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USMNT focus shifts towards World Cup qualifying after CONCACAF Cup fallout


Photo by Gary A. Vasquez/USA TODAY Sports


Saturday’s CONCACAF Cup is over, and the U.S. Men’s National Team must now turn focus towards an even more vital task.

With Saturday’s loss to Mexico, the U.S. was forced to settle for another defeat, one that keeps them out of the Confederations Cup. Now, with World Cup qualifying around the corner, head coach Jurgen Klinsmann and the rest of the USMNT is now tasked with reassessing while avoiding yet another disaster for U.S. Soccer.

“Well, a loss is always difficult to swallow, especially when there is a lot at stake,” Klinsmann said. “That means you have to work even harder than you did before to earn the results.

“We have to get our group together and rethink the next couple of months. We have to kind of sit together and discuss things. Who are you counting on? How do we want to build towards the next couple of games? There isn’t much time between because World Cup qualifying is World Cup qualifying for both teams, Mexico as well. Obviously there will be a lot of of conversations coming up the next couple of days. “

One of those conversations is where the U.S. stands on the hierarchy in the aftermath of Saturday’s loss.

Clearly, the U.S. is unable to claim the status as kings of CONCACAF any longer. Saturday’s loss paired with this summer’s Gold Cup struggles makes that fact plenty apparent.

Yet, the U.S. still counts itself among the most talented teams in the region. While teams like Jamaica and Costa Rica remain on the rise, the U.S. still feels that they remain a team to beat in North America.

Saturday’s loss to Mexico challenges that fact, sure, as the U.S. put forth yet another disappointing performance in a winner-take-all game. However, there is still a belief and confidence that the U.S. is as good as anyone, even the victorious Mexico.

“Listen, we have quality players. They have quality players,” goalkeeper Brad Guzan said. “It was always going to be a tight game. It was always going to be a game that was a battle, intense. When you put all those together, it’s a game of fine margins.”

“I think our players can score even those goals like the third one on a God-given day,” added Klinsmann on Paul Aguilar’s decisive finish. “Clint Dempsey can do something like that, also Jozy. No, I don’t think there is a difference in any way.”

No matter the perceptions, the U.S. will kick off World Cup qualifying against Saint Vincent and the Grenadines on Nov. 13 before taking on Trinidad & Tobago four days later.

Starting with Tuesday’s friendly against Costa Rica, the USMNT is determined to put the frustrations of the CONCACAF Cup in the rearview mirror as more tests rapidly approaches.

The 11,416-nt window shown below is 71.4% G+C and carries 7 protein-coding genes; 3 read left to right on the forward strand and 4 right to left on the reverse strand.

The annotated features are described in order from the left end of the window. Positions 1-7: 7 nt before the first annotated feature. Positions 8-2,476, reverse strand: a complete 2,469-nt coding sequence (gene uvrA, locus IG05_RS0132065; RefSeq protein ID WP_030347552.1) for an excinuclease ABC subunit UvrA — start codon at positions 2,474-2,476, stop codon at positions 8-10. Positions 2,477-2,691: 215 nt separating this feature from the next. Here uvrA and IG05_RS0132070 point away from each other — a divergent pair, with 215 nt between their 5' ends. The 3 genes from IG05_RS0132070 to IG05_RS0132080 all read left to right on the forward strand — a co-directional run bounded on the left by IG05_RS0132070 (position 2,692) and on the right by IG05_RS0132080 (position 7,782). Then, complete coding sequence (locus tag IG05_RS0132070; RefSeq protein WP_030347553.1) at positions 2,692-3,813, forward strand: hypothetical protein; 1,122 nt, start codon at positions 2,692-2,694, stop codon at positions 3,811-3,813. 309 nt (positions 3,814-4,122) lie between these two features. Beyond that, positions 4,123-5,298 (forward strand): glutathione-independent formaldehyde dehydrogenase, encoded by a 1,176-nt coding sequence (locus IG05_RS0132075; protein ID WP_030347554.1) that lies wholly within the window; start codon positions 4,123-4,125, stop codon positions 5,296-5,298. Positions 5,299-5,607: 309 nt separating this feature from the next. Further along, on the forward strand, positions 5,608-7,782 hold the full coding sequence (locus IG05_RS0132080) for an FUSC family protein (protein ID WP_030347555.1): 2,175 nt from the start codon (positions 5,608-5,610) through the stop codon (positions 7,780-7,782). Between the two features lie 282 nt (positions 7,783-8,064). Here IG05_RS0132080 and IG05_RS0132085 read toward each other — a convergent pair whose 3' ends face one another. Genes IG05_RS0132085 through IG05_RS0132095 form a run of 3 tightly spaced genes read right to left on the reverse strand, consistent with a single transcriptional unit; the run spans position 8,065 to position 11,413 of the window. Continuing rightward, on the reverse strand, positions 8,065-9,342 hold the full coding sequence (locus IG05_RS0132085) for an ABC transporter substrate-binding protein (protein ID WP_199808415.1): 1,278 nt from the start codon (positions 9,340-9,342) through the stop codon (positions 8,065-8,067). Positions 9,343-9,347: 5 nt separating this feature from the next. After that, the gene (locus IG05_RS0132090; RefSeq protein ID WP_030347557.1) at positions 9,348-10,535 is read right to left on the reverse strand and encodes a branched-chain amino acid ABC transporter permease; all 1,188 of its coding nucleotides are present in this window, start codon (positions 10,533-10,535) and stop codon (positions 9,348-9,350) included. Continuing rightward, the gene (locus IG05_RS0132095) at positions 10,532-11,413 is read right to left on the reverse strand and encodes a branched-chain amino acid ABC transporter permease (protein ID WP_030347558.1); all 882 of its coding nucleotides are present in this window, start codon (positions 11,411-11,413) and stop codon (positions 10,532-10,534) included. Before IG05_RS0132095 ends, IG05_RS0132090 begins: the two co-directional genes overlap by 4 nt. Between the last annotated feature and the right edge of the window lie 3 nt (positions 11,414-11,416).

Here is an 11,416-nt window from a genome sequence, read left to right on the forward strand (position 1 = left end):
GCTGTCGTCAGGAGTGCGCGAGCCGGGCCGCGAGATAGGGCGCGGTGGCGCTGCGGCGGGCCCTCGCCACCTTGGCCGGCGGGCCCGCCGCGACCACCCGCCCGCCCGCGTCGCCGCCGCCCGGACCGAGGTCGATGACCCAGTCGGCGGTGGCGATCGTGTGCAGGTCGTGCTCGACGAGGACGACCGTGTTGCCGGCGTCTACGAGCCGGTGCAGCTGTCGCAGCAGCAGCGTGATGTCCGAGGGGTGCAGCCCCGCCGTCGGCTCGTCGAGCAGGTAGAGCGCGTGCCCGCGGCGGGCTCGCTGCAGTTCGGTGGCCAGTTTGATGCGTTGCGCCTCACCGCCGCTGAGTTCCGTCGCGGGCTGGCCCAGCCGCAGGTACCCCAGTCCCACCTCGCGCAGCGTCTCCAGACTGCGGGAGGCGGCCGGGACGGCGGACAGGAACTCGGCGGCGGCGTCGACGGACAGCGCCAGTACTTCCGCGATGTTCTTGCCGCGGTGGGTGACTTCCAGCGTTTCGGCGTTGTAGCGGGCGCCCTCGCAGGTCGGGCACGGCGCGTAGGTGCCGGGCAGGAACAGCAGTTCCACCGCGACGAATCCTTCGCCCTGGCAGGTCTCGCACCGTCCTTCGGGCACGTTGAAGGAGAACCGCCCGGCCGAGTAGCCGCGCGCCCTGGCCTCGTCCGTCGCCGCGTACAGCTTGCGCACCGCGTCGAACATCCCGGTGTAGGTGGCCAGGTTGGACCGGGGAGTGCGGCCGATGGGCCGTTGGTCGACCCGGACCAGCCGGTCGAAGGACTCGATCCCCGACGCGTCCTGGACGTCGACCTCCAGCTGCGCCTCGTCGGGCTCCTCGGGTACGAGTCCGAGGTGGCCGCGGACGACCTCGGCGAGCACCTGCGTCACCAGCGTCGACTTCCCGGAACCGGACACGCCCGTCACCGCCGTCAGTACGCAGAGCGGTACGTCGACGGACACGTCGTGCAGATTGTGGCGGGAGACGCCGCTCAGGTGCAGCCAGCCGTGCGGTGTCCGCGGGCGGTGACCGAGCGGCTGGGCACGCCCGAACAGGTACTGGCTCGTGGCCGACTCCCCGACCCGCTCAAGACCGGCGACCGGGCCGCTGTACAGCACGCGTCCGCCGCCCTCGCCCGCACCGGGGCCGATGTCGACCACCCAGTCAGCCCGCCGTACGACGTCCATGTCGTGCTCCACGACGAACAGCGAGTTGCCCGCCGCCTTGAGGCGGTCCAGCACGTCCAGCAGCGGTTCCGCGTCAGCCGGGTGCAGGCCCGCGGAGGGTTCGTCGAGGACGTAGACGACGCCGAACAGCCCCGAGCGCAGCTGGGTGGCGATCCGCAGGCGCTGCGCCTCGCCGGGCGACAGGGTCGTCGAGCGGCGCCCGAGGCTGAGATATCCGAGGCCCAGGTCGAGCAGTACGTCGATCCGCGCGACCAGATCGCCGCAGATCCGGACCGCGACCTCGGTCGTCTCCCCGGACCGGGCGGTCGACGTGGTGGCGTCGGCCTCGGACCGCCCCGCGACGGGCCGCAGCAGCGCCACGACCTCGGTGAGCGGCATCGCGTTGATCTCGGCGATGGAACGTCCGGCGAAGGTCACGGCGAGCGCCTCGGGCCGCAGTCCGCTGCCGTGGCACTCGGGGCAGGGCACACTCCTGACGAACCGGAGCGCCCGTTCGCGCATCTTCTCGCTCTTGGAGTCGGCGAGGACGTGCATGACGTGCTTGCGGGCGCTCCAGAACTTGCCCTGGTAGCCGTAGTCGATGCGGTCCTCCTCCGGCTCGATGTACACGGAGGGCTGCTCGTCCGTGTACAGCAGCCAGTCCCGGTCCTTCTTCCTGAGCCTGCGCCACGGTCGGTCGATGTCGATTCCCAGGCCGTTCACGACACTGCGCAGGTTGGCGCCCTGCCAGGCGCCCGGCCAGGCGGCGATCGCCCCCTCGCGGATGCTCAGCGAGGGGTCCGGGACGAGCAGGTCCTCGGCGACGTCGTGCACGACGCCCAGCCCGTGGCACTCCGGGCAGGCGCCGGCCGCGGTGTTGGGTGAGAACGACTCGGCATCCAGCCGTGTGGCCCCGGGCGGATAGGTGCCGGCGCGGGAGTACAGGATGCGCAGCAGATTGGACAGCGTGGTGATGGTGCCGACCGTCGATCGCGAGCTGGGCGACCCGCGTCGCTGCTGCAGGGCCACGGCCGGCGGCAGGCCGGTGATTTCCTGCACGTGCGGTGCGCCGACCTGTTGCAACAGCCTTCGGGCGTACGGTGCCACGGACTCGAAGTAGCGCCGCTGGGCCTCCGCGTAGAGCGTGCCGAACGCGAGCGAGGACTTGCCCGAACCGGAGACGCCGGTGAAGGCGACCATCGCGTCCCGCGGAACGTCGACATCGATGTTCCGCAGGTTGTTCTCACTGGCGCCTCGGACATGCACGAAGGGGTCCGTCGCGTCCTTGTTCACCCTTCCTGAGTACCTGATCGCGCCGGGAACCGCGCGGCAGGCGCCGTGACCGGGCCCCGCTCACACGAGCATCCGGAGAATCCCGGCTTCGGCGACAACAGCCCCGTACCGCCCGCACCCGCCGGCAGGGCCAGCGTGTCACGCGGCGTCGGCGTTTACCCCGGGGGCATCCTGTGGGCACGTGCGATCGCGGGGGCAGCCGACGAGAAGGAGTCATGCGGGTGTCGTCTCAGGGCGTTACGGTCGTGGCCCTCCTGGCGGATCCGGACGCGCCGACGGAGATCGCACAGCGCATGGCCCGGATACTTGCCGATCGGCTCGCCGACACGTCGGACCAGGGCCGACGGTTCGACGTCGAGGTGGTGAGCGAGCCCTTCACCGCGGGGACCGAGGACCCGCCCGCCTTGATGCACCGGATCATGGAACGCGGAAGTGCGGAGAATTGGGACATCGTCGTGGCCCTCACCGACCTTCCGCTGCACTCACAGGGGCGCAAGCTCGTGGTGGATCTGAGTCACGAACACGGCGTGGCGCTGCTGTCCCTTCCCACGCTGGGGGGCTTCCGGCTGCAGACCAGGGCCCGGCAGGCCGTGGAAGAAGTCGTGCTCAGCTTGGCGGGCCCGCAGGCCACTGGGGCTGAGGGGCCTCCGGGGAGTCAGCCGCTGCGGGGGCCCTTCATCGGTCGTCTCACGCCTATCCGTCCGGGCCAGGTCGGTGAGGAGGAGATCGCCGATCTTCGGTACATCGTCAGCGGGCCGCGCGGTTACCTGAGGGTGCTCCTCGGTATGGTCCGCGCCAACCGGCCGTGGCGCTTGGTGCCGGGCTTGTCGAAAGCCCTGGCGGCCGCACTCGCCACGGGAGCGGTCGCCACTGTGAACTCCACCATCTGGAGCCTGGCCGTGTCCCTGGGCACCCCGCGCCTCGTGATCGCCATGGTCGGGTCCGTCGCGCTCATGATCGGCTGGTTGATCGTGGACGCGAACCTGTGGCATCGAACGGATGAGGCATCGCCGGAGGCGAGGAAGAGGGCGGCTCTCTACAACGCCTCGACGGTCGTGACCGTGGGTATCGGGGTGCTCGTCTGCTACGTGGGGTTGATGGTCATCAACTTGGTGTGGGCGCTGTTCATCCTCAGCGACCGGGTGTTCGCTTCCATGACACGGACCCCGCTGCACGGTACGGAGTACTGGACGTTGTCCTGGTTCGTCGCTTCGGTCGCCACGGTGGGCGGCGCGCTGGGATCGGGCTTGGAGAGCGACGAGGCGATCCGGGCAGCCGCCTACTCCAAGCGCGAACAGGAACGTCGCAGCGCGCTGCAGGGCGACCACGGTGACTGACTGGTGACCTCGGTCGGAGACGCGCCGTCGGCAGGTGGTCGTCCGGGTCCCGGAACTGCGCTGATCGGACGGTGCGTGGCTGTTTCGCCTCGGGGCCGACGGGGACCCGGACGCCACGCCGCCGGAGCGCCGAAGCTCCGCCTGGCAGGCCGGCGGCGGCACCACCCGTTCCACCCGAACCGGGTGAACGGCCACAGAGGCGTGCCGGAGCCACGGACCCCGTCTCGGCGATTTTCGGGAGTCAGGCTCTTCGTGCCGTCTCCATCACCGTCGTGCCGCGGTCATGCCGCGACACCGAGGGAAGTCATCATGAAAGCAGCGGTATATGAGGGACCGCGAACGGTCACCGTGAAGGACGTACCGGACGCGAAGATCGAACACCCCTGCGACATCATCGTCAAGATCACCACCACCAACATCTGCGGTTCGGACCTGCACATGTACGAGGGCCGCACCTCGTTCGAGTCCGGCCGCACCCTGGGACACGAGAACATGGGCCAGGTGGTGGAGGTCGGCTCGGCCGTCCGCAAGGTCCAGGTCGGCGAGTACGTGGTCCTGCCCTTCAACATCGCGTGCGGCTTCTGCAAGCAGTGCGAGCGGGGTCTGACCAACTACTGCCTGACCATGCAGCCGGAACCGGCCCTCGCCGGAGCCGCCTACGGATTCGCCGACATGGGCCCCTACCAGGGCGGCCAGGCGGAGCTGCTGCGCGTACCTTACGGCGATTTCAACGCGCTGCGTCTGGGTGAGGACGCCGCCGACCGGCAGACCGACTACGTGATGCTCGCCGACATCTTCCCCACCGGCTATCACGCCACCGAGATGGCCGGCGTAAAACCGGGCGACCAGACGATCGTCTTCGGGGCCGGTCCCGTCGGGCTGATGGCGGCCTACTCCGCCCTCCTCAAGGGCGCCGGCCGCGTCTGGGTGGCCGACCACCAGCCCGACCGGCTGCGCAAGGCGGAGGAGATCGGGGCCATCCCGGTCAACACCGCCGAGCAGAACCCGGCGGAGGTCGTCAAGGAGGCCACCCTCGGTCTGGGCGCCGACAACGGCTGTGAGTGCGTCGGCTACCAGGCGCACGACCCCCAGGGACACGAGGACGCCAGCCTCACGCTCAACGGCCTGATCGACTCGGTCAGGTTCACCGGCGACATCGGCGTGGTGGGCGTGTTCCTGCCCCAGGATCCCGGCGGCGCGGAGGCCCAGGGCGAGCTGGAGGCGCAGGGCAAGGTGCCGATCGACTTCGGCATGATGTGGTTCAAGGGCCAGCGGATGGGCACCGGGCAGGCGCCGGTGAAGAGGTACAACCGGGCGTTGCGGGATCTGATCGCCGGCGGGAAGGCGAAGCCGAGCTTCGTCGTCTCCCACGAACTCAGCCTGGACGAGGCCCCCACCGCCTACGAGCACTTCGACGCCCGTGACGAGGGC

“We have to. We can’t look back. You can’t change the past,” said Guzan. “You can’t dwell on results that haven’t gone your way. You have to find a way to move forward. It’s our job as players along as the staff along with everyone involved with this to keep pushing each other and keep fighting when we represent our country.”


  1. But we shouldn’t be losing to Jamaica and Panama twhen where only their better players are even in MLS.

    And we have been able to play Mexico with much more possession with mostly MLS players. And anyway Jurgen has nothing but open disdain for the MLS.

    We are not producing the worlds elite players but the MLS has gotten better and Jurgen is bringing this team down. Ego maniac with zero tactical coaching ability.

    Any self respecting soccer federation would fire him after these embarrassing results. But we have a soccer inferiority complex and think anyone from Europe knows better.

  2. Its a given, that while the level of talent in the US has improved dramatically in recent years, we are still considerably further behind the elite national team programs. Also, it s a given that the national team has a fairly limited role in developing players. If you accept both of those points, then it is incumbent upon the national team coach to set forth a system that matches the strengths of the player pool (that is expected to be available) and reduces the exposure of their weaknesses. The job then becomes about finding, assessing and matching talent to the needs; ensuring all levels of the program apply the same style and making the correct tactical decisions during a match.

    JK picked a system that we could never realistically play with the talent on hand or in the younger pools. That is ultimately the biggest problem. He must have come to that conclusion; otherwise why fall back on a style we saw Saturday night. Similar cases could be made on his cultivation and (mis)management of the pools and of course his tactical blunders were on full display in recent games (Gold Cup, Brazil, Mex).

    Yes, the players ultimately play the game. However, you must set them up for success with the right system – again one that maximizes their strength and minimizes their weaknesses.

  3. The real issue here is that MLS is not developing world class talent. So, the USMNT consists of mediocre young players, aging guys who don’t deserve to be there and foreigners whose fathers happen to be US servicemen.

    Jurgen isn’t the answer, but he’s not the problem either.

    MLS’s failure to develop talent is the issue.

  4. Reading Klinsmann’s comments makes me realize the guy is getting more and more delusional by the minute. He is losing competitive games THAT MATTER on home soil to teams in his region (his last 3 competitive games have all been losses: Jamaica, Panama, México) and he just says he has to work harder…how about set up the right tactics? He’s a coach, not a fitness coach. Someone tweeted that Mexico’s warm ups were about positioning and quick passing, the USMNT focused on sprinting and shooting/long passes. Fine if JK is the fitness coach, not the head coach (and even worse, the freaking technical director)!

    And his narrative of “well Aguilar just scored a wonder goal, our guys can do that too” is just a lazy excuse. Well they didn’t. Not against Mexico, not against Panama, not against Jamaica, and yeah, the U23s also didn’t do it against Honduras. Last “amazing goal” was probably Jermaine Jones in the WC. You can blame a player here or there but consistently blaming them…turn around and look in the mirror.